RNC spokeswoman Emma Vaughn said spending early in the cycle gave Republicans an edge. “The RNC invested early on in the cycle towards our minority engagement efforts, massive data-driven ground game, and digital strategy to drive turnout for Republicans up and down the ballot,” she said in a statement.

In addition to counsel for Trump, the RNC’s broader legal expenses have been extensive, mostly coming from a special account that can’t be used for other purposes. The payments, totaling more than $20 million, have covered everything from ordinary compliance consulting to wide-ranging efforts to force changes to the way local officials conduct elections. Thomas Galvin, a member of the Maricopa County Board of Supervisors, responded to recent lawsuits by the Arizona GOP and the national party accusing the county of favoring Democratic poll workers by saying party leaders were “wasting GOP donor money.”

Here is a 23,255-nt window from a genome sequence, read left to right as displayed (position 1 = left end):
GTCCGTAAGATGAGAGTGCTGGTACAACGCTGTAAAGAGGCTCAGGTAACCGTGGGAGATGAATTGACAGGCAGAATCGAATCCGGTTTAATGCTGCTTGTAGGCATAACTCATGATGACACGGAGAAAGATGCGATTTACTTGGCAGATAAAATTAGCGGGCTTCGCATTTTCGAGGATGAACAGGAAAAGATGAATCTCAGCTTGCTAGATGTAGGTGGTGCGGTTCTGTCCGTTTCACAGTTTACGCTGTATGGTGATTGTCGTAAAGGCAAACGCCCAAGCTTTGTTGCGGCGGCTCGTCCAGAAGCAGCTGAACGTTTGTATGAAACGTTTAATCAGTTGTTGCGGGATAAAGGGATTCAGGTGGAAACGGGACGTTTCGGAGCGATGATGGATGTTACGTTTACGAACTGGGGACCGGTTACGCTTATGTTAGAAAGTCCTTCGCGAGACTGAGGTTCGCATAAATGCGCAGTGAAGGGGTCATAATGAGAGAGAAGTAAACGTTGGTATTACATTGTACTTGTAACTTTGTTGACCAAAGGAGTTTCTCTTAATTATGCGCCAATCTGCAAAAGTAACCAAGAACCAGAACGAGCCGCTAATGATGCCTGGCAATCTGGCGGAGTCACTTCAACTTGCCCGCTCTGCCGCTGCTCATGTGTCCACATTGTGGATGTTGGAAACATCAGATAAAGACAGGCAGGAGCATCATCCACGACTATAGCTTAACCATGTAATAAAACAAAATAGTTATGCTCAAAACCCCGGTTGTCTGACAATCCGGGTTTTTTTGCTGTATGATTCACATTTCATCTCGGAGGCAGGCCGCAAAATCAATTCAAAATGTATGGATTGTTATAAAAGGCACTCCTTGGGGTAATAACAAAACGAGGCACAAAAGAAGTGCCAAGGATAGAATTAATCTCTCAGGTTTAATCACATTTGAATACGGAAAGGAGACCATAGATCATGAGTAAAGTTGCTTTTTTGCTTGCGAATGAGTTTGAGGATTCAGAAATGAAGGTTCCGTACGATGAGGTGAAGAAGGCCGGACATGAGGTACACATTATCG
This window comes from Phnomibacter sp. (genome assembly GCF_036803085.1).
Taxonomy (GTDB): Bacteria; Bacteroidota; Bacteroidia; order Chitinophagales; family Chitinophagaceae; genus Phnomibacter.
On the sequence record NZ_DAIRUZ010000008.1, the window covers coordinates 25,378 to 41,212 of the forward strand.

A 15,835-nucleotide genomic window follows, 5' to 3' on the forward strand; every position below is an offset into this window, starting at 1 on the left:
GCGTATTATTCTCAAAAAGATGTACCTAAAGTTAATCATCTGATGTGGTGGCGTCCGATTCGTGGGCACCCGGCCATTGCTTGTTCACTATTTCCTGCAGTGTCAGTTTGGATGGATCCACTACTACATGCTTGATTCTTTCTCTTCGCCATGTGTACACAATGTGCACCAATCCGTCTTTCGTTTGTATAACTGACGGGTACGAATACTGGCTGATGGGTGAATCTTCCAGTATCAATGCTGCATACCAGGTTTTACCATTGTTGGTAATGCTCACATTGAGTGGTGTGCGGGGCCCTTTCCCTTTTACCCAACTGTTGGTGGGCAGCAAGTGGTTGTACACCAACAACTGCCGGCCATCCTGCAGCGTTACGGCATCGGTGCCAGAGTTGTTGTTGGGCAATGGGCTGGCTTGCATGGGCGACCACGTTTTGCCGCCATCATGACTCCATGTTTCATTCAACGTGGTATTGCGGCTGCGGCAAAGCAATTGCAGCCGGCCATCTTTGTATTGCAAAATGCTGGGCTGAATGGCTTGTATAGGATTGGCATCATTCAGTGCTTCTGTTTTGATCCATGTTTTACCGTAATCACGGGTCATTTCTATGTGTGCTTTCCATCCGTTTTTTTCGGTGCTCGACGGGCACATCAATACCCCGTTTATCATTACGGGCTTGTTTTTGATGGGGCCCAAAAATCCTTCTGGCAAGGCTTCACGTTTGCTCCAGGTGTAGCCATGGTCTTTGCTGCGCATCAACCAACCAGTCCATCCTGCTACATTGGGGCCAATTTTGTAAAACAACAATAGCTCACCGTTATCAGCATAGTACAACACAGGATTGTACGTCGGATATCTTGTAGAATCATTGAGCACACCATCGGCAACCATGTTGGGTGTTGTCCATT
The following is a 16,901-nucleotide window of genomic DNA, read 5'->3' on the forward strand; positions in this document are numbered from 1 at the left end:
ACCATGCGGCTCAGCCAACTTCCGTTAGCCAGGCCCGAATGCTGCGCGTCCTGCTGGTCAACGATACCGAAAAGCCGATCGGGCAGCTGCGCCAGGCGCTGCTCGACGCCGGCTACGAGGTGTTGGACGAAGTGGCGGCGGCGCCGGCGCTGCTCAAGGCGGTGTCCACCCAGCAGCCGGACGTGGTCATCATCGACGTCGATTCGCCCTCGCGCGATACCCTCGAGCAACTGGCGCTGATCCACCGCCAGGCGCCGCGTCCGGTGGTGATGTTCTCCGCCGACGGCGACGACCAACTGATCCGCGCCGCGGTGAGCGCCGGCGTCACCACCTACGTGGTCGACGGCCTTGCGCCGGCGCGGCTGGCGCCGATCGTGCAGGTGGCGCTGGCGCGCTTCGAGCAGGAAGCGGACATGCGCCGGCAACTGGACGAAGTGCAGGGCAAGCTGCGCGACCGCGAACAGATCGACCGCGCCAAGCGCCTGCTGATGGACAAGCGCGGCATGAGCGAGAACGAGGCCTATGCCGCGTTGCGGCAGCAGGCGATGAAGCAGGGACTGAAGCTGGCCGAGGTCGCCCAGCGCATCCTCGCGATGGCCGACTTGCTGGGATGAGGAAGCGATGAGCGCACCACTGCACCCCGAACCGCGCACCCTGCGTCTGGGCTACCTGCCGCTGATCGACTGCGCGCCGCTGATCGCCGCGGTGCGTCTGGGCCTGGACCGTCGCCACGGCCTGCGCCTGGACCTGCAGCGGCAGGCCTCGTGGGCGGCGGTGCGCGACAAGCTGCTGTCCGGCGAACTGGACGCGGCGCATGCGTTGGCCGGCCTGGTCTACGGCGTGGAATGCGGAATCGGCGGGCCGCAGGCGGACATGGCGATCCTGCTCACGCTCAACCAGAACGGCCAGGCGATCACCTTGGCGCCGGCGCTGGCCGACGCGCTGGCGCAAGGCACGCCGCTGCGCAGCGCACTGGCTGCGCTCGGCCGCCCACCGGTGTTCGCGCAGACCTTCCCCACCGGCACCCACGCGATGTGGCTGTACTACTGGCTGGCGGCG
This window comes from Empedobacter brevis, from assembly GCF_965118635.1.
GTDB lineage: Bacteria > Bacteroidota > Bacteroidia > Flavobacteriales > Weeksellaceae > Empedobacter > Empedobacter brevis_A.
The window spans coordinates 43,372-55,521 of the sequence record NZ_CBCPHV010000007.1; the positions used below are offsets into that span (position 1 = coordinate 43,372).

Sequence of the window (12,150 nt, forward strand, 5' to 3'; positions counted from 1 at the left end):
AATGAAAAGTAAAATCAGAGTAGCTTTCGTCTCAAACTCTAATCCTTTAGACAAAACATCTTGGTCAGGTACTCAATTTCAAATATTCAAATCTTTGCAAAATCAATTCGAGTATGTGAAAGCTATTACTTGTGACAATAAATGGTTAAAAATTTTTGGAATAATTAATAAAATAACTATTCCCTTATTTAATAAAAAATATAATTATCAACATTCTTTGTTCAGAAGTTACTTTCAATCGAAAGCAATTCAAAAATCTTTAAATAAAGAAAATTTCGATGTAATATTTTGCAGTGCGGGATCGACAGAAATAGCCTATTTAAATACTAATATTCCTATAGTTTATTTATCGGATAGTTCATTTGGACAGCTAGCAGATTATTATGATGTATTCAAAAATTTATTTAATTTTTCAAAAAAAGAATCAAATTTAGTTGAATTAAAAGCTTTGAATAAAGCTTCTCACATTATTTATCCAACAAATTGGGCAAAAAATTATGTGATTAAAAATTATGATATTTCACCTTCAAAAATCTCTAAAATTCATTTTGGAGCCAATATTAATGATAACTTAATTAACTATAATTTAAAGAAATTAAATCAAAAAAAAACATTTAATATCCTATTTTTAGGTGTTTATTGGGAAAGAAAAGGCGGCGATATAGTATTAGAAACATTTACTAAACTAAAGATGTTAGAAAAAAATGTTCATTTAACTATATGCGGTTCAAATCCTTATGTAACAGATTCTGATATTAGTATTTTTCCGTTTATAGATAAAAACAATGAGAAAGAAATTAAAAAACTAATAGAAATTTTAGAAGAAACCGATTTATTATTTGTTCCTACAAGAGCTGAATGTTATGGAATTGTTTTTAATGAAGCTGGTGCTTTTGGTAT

Vaughn defended the move, saying, “Spending money to ensure that states are following the laws on the books for administering elections, including commonsense policies like bipartisan poll watching and poll working, is an important investment that our donors and supporters are passionate about.” She also said the litigation was made necessary by the county’s refusal to release relevant records, which officials there said they were in the process of doing.

Ron Kaufman, the RNC’s treasurer and a longtime committee member from Massachusetts, also defended the use of party resources on legal fights related to voting and election administration.

“If our state parties or elected leaders come to us and say, ‘There’s a problem with election integrity, let’s fix it,’ I’m not sure there’s any more important expense,” Kaufman said, also noting that such efforts are funded by a legal account with restricted uses.

The party has not skimped on other efforts, Kaufman added, pointing to the GOP’s success in registering new voters. “We’ve been blessed by good management of our funds,” he said.